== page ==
Male cats are more likely to pull this facial expression. Males use the blep or partial flehmen response to smell if a female cat is ready to mate. They do this to smell pheromones female cats release, and this will tell them when the timing is right for mating.

If it does become a common occurrence in your cat, it is best to have them checked by a vet to see if they have a jaw injury, which can cause them to have the tip of their tongue out to relieve mouth or jaw pain.

3. Heat or Stress

If your cat is feeling stressed or anxious, they may open their mouth while breathing to calm themselves down or keep up with their increased respiratory rate. This can be caused by a threat, loud noise, or other cats that are invading their territory and posing as a stressor.

Heat is another reason your cat could have its mouth open while they smell, and they are probably panting. Panting in cats is not quite the same as in dogs; however, it is used to help cool them down by lowering their body temperature. This can be common in hot weather during the summertime or if they are kept in an abnormally warm room. Make sure that you keep the environment cool in the summertime and that their water source is filled with fresh, cool water at all times.

sick grey cat
Image Credit: one photo, Shutterstock

4. Strenuous Activity

Cats who have been playing with toys, exploring the garden, chasing birds, or generally doing a task that drains their energy will result in breathing with their mouth partially open. This helps to relax their body and muscles while increasing the amount of oxygen entering their bloodstream to cool them down and slow their heart rate. This is mainly seen in cats who are obese and are not used to strenuous activities.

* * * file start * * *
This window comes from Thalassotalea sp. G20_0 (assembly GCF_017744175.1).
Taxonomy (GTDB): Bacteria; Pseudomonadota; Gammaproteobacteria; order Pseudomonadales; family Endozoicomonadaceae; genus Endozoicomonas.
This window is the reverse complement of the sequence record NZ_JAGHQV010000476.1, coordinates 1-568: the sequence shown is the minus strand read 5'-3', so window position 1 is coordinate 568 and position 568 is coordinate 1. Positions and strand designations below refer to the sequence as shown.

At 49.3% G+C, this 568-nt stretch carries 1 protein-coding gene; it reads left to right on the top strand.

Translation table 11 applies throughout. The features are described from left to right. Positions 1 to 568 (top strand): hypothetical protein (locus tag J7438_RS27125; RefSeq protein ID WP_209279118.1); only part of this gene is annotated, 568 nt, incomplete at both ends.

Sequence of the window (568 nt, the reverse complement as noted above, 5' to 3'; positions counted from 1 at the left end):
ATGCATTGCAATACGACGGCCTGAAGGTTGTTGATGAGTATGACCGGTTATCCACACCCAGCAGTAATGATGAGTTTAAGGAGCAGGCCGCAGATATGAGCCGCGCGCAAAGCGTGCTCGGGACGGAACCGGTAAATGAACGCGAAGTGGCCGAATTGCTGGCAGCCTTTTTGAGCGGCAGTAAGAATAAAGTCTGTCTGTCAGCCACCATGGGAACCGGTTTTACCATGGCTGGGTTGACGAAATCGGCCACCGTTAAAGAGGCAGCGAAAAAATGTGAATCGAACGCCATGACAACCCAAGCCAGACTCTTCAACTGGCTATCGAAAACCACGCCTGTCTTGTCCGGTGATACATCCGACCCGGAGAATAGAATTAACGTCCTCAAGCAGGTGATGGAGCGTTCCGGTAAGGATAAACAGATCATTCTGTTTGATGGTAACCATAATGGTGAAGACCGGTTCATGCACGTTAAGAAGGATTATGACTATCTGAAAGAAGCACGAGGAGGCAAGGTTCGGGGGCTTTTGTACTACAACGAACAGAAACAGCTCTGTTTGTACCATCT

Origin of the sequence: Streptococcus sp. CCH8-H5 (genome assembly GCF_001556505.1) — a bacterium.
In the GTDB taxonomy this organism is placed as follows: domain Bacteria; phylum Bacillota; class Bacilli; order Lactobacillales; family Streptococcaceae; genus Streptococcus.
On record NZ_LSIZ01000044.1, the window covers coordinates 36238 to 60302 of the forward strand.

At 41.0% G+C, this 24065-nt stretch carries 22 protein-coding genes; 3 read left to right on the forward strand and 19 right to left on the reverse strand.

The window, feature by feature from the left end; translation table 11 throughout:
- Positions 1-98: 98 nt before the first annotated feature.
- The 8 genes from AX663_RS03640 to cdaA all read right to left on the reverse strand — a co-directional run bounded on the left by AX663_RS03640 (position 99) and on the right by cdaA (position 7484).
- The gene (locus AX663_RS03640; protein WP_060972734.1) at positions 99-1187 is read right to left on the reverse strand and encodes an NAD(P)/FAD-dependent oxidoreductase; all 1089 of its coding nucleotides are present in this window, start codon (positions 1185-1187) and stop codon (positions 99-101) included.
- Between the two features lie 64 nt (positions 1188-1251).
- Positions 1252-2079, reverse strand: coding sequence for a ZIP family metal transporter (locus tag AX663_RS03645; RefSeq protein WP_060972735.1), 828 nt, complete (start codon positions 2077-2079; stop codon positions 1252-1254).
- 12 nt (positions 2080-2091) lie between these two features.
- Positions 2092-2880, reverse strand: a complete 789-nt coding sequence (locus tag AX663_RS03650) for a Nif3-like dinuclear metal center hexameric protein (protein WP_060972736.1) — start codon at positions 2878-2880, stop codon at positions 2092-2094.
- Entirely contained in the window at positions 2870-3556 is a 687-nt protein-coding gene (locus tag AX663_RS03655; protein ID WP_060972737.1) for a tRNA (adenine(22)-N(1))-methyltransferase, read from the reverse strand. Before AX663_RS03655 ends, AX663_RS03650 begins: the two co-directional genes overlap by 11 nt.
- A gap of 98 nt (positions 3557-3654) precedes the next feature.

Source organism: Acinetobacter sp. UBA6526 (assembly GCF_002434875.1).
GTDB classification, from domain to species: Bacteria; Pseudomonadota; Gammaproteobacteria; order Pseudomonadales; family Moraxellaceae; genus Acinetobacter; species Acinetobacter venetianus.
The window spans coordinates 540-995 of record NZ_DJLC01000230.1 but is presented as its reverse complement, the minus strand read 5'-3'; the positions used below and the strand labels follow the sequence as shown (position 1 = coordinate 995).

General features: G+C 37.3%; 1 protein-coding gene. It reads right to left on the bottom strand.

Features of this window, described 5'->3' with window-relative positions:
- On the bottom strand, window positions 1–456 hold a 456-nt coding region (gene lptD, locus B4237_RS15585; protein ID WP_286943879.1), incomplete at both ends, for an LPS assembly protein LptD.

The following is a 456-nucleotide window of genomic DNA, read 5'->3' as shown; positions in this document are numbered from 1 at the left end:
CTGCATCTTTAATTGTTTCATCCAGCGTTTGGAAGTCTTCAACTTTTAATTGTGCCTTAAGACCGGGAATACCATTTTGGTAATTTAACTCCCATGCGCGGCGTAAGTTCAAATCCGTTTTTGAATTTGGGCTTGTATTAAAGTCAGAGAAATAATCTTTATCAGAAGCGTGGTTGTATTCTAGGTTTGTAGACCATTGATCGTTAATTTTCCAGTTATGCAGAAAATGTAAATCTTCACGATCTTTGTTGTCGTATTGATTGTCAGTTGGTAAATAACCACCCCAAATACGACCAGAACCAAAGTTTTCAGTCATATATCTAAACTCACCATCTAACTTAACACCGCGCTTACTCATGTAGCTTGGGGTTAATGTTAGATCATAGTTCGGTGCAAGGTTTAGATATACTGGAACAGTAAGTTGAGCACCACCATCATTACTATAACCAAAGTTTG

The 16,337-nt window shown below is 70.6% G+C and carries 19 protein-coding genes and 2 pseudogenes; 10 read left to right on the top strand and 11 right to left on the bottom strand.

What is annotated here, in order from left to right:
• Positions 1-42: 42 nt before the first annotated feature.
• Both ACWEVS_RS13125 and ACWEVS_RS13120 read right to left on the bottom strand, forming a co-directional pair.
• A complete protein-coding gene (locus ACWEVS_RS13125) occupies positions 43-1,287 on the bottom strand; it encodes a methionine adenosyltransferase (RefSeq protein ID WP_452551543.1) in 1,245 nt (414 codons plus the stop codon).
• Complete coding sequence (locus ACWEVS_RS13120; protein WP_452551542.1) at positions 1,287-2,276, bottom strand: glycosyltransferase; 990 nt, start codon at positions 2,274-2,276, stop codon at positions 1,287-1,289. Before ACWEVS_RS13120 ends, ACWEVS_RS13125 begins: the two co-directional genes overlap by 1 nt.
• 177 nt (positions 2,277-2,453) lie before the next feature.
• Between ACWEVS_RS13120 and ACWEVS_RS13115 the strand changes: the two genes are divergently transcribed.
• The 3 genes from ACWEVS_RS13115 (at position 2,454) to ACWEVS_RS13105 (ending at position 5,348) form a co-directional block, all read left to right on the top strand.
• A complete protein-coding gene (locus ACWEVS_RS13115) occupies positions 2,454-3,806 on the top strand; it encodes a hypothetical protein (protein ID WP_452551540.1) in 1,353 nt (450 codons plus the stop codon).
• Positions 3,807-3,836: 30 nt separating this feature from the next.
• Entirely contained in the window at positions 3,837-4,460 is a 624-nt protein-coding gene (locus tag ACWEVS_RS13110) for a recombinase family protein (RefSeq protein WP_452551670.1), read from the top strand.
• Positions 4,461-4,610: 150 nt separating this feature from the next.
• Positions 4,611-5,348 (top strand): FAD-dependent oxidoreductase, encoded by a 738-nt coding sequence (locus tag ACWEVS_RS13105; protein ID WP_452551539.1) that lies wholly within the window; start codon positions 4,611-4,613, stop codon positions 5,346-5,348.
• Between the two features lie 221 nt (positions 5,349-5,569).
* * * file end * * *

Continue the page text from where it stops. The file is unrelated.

5. Cat Flu

This is a more serious problem in cats who have their mouths open while trying to breathe. Cat flu affects the respiratory system and can cause shortness of breath, which is why their mouth is constantly open, and is usually accompanied by lethargy and nasal discharge.

The cat will open its mouth to try and get more oxygen into its lungs. This can be diagnosed by a vet who will administer the necessary treatment to your cat.

Cat flu has many other concerning symptoms that make it distinguishable between your cat using his flehmen response or panting from stress or heat. You may also notice that the cat is drooling because it does not close its mouth since its nasal cavity is blocked.

sick cat cuddled in blanket
Image By: Germanova Antonina, Shutterstock

hepper cat paw divider

Final Thoughts

Now that you’ve discovered the fascinating reasons behind your cat’s open mouth while trying to smell, it’s time to find the most likely explanation for your cat’s behavior. Whether it is your cat making a funky contorted face trying to smell its environment or panting from the heat, it is reassuring to know that this behavior is not generally a cause for concern. This adds a whole new interesting factor to cats and shows how strong your cat’s sense of smell is.

Looking for more information on cat behavior? Try:

Featured Image Credit: Sonja-Kalee, Pixabay

Related Articles

Further Reading

Vet Articles

Latest Vet Answers

The latest veterinarians' answers to questions from our database